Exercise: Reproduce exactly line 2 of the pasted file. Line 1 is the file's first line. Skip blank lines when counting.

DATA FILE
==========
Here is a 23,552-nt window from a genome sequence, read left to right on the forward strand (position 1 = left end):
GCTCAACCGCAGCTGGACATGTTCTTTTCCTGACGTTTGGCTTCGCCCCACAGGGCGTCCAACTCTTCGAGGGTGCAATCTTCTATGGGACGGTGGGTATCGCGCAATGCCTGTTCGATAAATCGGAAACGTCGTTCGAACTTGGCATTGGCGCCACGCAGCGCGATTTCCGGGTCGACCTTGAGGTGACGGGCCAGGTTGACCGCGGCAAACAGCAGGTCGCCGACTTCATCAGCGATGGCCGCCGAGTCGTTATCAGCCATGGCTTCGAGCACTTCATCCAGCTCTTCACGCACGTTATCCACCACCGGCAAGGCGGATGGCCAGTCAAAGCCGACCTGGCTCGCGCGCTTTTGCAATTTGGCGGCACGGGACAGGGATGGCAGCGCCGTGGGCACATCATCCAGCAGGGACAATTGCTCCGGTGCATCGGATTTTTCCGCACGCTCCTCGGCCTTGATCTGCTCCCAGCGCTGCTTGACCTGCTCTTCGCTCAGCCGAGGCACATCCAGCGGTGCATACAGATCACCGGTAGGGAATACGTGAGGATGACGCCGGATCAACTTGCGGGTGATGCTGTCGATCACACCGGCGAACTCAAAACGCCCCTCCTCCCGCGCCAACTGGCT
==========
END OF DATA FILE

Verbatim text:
GCTCAACCGCAGCTGGACATGTTCTTTTCCTGACGTTTGGCTTCGCCCCACAGGGCGTCCAACTCTTCGAGGGTGCAATCTTCTATGGGACGGTGGGTATCGCGCAATGCCTGTTCGATAAATCGGAAACGTCGTTCGAACTTGGCATTGGCGCCACGCAGCGCGATTTCCGGGTCGACCTTGAGGTGACGGGCCAGGTTGACCGCGGCAAACAGCAGGTCGCCGACTTCATCAGCGATGGCCGCCGAGTCGTTATCAGCCATGGCTTCGAGCACTTCATCCAGCTCTTCACGCACGTTATCCACCACCGGCAAGGCGGATGGCCAGTCAAAGCCGACCTGGCTCGCGCGCTTTTGCAATTTGGCGGCACGGGACAGGGATGGCAGCGCCGTGGGCACATCATCCAGCAGGGACAATTGCTCCGGTGCATCGGATTTTTCCGCACGCTCCTCGGCCTTGATCTGCTCCCAGCGCTGCTTGACCTGCTCTTCGCTCAGCCGAGGCACATCCAGCGGTGCATACAGATCACCGGTAGGGAATACGTGAGGATGACGCCGGATCAACTTGCGGGTGATGCTGTCGATCACACCGGCGAACTCAAAACGCCCCTCCTCCCGCGCCAACTGGCT